World economies declined slightly in the past 18 months but domestically the U.S. has stayed strong. However, the momentum may be difficult to maintain in the coming years. Trump's tariff policy and international conflict is creating uncertainty in global markets. One major risk in the coming year is the sharp drop-off in world trade growth. The risk of an escalation in trade conflicts remains elevated. If such an escalation were to occur, a contraction in world trade could slow the world economy even more. At the same time, the sell-off in equity and commodity markets, on top of the gradual removal of accommodation by some central banks, means that financial conditions worldwide are tightening. Potential military conflicts may also threaten future growth. For the balance of 2019, U.S. economic fundamentals are expected to remain fairly solid.
Oil production is among the many concerns on the minds of logistics planners. Chief among them is on the supply side of the equation. Shippers and carriers are eager to learn the extent of threats made by OPEC and Russia to follow through on recent agreements to cut oil production by 1.2 million barrels per day. It's unclear if shale producers alone will be able to lift production at a rate that’s commensurate with rising global demand but one solid economic principle is in play hear. Limited supply means higher prices. Possible resurrection of the Fuel Surcharge Expense is but one of the many challenges facing logistics managers reliant on motor carriers in 2019. While this transport sector remains robust, increasing driver wages and insurance costs are eroding profits. Furthermore, costs associated with labor, maintenance, equipment, licensing and compliance have increased steadily for several years. And least we forget the ever-present driver shortage problem which has plagued the industry for years.
Truckers are charging higher fees for shipping services, but much of the increase is going to cover rising driver wages, which leaves many companies still struggling to make sufficient profit. David Ross, transportation equities analyst for Stifel Financial Corp., forecasts truckload (TL) rates to rise from 5% to 7%, with less-than-truckload (LTL) rates rising 3% to 4%. However, he does not find this particularly alarming. Capacity is expected to remain tight. Make an effort to improve your preferred shipper status and carrier relationship. Finally, seek out the counsel of a qualified 3PL to maximize your freight spend.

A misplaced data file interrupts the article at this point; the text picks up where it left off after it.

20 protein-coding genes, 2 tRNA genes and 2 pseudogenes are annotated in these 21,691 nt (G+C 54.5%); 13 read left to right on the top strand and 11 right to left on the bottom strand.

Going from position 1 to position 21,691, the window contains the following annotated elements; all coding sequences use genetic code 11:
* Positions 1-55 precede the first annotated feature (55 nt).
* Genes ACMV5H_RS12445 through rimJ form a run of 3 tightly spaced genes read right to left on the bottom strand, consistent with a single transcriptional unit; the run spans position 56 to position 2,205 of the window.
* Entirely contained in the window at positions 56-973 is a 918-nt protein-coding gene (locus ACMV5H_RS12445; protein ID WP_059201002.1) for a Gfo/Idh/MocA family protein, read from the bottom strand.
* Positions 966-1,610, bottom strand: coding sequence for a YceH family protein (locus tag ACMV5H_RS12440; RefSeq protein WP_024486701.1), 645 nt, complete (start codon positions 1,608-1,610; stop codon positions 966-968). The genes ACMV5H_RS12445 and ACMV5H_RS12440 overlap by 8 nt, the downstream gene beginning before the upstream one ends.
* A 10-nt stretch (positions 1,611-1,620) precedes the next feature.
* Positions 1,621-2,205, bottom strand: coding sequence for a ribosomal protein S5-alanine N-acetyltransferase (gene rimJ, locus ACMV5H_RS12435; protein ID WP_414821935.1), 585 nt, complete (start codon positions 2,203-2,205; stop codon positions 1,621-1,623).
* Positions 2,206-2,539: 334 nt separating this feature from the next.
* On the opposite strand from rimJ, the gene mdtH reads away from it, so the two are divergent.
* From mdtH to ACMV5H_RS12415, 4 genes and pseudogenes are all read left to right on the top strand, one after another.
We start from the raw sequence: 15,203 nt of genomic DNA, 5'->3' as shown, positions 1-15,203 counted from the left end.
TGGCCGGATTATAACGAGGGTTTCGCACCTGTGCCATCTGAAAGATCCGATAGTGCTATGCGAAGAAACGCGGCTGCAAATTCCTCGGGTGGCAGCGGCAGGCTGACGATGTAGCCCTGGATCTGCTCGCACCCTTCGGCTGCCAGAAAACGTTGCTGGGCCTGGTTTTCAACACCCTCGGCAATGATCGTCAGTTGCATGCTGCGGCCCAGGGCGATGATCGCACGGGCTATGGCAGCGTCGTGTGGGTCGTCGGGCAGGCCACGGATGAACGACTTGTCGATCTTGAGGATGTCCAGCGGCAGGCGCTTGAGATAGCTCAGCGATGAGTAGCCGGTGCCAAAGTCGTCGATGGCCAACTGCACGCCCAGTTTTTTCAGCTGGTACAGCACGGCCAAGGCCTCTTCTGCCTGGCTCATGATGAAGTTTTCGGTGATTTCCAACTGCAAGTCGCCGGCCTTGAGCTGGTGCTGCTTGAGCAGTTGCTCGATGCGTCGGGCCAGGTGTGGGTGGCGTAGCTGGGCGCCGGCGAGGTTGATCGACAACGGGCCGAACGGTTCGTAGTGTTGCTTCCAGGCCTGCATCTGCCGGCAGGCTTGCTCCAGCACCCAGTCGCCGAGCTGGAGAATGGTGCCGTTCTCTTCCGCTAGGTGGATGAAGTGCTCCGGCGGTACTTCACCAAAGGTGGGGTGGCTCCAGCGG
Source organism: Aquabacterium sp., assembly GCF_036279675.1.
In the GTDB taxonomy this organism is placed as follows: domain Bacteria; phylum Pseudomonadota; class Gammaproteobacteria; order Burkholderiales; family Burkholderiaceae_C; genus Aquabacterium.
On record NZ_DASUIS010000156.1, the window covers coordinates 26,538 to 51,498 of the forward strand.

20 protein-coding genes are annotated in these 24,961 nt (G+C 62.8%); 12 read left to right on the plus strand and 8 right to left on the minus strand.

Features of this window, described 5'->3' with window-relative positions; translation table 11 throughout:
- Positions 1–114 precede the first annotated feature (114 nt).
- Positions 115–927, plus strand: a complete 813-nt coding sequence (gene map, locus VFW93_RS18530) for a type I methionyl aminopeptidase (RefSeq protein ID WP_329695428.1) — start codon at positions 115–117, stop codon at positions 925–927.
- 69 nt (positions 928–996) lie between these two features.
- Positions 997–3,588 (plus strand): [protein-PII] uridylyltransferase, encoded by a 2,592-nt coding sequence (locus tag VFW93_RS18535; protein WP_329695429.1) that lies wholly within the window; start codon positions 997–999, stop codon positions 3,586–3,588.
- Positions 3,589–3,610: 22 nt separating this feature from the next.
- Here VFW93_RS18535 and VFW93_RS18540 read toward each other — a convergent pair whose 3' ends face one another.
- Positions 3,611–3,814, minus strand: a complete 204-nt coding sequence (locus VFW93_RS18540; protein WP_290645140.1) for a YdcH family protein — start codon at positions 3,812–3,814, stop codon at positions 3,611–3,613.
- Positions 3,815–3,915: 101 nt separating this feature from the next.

Air Cargo Remains Strong
Air freight rates are expected to remain strong this year thanks largely to the on-line shopping boom. The velocity with which the supply chain is now expected to operate also creates demand for air transportation. Overall the air cargo industry is expected to finish 2019 strong.
Rail Is Always An Option
Rail service has improved dramatically in the last decade. CSX is creating precision scheduling railroad (PSR) techniques which will continue to transform the pricing and rate landscape while improving service. Union Pacific and Norfolk Southern are following CSX's lead. Rail service has positioned itself to be a viable alternative to over the road transportation. The days of special or low ball rates from the railroad are likely over. Trucking’s capacity constraints have provided a windfall for rail and inter-modal. The railroads made a lot of money in 2018. The same results are expected for 2019, as coal transport had a significant uptick and steel manufacturing strengthened.
Fuel prices are a major concern of ocean carriers. Carriers, on some routes, are no longer prepared to sign contracts with fixed all-in rates that include bunkers. Over the second half of 2019, refineries and ship owners will begin preparing for the final phase in compliance with the IMO 2020 sulfur regulations. These rules stipulate that as of January 1, 2020, all bunker fuel consumed on ships will need to have a sulfur content that is no greater than 0.5%. The cost of IMO 2020 compliance is estimated to be $10 billion. You can bet the rates will reflect this cost. Changes to contract terms, fuel surcharge structures, a potential slowing down of vessels, the demolition of many fuel-inefficient vessels and the possibility of an escalation of the U.S.-China trade war are worrisome to the industry. Without a long-term agreement between the two global powers this year, shippers may have to confront a massive disruption in global ocean cargo supply chains and vessel deployments.
The current logistics environment is largely positive but there are potential hazards ahead. Now may be a wise time to talk to us at Land Link Traffic systems to help you navigate what's ahead. We can help insure availability at competitive rates.